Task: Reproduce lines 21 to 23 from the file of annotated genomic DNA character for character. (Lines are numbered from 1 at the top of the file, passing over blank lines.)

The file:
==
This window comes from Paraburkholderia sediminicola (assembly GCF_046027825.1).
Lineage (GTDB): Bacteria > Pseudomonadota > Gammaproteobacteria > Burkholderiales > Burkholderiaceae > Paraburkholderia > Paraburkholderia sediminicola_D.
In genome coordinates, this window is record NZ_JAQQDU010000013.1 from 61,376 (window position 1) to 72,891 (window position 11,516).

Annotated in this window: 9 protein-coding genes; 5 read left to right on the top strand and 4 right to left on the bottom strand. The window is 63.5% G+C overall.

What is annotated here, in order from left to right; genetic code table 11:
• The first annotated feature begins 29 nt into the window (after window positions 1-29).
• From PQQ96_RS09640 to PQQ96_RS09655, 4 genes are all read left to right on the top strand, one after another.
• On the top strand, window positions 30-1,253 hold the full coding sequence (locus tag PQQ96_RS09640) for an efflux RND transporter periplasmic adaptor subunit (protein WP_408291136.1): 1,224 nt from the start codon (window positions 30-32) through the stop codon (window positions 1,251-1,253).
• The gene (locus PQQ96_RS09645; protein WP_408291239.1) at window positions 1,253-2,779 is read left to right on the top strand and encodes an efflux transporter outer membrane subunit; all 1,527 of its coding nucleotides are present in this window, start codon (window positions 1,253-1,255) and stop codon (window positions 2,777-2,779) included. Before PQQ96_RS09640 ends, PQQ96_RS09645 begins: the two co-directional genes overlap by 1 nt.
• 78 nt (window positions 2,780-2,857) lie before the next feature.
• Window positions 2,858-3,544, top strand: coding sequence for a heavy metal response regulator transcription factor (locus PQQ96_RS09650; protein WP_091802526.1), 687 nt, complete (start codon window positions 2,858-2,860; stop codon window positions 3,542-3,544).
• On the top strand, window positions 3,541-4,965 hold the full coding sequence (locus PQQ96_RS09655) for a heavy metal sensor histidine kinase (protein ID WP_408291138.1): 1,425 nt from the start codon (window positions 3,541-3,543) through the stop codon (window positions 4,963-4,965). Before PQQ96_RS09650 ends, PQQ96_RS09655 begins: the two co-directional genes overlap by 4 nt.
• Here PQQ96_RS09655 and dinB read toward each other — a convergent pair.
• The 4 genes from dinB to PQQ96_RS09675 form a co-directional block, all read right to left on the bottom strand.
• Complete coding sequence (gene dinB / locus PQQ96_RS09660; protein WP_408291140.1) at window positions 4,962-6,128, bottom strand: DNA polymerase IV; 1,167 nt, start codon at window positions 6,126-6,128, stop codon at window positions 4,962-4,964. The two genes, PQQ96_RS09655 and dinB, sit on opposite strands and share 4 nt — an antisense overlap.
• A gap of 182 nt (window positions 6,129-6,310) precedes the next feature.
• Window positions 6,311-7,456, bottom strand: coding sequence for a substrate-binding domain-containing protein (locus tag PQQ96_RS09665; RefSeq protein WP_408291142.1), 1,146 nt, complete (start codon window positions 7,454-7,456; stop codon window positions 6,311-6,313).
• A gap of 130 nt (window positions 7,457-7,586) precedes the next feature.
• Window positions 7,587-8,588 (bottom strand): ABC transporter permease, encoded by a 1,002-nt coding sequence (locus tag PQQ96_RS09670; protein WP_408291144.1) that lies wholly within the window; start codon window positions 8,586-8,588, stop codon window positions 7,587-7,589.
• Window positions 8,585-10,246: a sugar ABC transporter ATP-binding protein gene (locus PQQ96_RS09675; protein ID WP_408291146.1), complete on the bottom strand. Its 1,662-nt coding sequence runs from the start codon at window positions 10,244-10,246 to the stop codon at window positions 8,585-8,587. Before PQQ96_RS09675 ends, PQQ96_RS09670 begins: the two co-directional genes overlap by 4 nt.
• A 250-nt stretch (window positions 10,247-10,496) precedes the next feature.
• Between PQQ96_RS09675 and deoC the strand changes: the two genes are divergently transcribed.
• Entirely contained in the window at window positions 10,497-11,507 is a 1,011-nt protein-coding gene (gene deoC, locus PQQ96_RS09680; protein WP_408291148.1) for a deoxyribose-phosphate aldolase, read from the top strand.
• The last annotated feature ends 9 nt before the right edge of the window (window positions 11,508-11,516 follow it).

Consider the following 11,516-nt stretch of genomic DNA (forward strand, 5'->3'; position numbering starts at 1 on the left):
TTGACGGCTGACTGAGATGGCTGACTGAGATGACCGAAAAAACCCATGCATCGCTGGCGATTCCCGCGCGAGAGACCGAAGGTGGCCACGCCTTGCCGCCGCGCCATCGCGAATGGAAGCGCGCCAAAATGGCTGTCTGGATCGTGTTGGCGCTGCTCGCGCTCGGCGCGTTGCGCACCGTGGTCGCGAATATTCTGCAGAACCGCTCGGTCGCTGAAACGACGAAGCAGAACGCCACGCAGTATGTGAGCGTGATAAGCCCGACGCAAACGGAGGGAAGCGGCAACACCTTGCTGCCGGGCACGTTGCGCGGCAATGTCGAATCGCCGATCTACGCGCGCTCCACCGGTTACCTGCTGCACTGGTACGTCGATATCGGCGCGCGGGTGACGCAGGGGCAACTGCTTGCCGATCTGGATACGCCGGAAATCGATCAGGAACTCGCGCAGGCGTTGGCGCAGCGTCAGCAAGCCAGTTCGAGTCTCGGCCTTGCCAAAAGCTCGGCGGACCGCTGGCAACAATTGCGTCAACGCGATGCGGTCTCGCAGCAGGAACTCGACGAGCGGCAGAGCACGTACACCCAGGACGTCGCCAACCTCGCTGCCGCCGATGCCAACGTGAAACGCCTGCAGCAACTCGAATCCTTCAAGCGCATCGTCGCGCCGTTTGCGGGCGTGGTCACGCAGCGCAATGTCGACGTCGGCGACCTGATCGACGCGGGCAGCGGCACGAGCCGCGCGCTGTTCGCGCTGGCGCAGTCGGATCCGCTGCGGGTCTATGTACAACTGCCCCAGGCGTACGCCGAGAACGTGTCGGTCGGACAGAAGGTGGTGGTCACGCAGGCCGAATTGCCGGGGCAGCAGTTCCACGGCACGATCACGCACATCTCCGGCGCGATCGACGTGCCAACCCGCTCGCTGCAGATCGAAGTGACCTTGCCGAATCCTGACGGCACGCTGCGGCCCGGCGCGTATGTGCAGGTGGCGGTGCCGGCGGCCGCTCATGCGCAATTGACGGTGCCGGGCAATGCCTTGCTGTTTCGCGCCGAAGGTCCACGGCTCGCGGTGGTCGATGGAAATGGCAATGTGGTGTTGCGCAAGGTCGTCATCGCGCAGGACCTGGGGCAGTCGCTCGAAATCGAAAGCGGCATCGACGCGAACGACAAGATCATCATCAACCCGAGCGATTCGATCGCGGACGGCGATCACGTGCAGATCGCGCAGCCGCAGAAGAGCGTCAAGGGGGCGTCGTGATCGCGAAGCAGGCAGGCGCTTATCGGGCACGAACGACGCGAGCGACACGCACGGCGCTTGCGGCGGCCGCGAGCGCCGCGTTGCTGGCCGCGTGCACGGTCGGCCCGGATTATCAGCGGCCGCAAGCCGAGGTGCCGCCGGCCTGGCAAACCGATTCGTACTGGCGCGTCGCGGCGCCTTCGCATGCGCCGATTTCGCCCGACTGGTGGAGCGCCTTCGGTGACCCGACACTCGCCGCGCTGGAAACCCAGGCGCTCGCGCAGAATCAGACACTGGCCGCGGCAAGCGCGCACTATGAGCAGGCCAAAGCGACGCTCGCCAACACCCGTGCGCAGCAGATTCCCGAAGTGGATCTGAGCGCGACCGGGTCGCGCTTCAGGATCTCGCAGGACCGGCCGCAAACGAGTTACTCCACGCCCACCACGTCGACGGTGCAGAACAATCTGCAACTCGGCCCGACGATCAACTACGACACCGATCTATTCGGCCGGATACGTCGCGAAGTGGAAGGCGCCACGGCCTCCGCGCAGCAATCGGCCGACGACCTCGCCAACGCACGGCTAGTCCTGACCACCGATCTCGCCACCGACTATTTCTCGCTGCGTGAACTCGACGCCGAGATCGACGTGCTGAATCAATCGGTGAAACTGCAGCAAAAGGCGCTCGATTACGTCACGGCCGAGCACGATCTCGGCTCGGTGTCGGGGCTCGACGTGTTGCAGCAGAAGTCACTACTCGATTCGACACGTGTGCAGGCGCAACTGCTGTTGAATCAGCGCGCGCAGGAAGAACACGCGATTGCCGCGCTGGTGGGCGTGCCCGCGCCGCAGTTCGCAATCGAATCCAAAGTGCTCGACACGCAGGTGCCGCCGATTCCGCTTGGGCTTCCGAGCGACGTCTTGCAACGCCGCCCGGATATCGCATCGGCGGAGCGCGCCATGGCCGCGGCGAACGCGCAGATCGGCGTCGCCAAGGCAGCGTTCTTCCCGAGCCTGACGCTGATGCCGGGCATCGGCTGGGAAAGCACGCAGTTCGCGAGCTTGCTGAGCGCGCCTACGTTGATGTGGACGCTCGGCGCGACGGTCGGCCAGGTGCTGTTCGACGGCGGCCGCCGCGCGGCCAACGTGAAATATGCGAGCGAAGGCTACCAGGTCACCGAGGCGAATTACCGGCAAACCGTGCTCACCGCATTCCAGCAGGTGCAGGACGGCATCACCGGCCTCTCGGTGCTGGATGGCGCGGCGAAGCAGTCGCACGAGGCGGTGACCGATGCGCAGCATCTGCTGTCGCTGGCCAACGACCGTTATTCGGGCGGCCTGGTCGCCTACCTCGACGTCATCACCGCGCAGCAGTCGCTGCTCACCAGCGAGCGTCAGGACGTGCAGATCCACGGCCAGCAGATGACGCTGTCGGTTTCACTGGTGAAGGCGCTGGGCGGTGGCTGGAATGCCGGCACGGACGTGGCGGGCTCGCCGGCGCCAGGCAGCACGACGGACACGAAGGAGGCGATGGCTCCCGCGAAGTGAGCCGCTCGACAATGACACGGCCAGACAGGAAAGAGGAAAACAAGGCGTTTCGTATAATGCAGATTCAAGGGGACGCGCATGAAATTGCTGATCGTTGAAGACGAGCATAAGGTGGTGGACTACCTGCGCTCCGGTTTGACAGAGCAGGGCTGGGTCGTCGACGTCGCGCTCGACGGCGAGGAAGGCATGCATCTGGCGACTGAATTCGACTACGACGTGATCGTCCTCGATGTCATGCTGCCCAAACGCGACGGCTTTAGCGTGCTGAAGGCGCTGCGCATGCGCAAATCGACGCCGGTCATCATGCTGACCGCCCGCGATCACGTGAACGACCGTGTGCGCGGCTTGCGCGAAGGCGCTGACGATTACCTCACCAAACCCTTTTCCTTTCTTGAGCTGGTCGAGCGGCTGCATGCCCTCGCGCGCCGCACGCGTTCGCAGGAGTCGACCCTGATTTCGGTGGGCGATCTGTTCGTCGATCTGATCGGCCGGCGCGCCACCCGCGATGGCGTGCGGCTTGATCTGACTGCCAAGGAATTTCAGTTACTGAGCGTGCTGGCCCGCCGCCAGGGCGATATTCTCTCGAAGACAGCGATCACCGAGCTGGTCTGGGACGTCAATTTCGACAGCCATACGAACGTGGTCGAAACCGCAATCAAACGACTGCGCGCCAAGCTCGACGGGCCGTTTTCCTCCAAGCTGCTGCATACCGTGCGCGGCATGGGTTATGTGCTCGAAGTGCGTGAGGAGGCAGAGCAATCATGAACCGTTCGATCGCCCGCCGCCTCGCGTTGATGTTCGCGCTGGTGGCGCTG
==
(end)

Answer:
• A 250-nt stretch (window positions 10,247-10,496) precedes the next feature.
• Between PQQ96_RS09675 and deoC the strand changes: the two genes are divergently transcribed.
• Entirely contained in the window at window positions 10,497-11,507 is a 1,011-nt protein-coding gene (gene deoC, locus PQQ96_RS09680; protein WP_408291148.1) for a deoxyribose-phosphate aldolase, read from the top strand.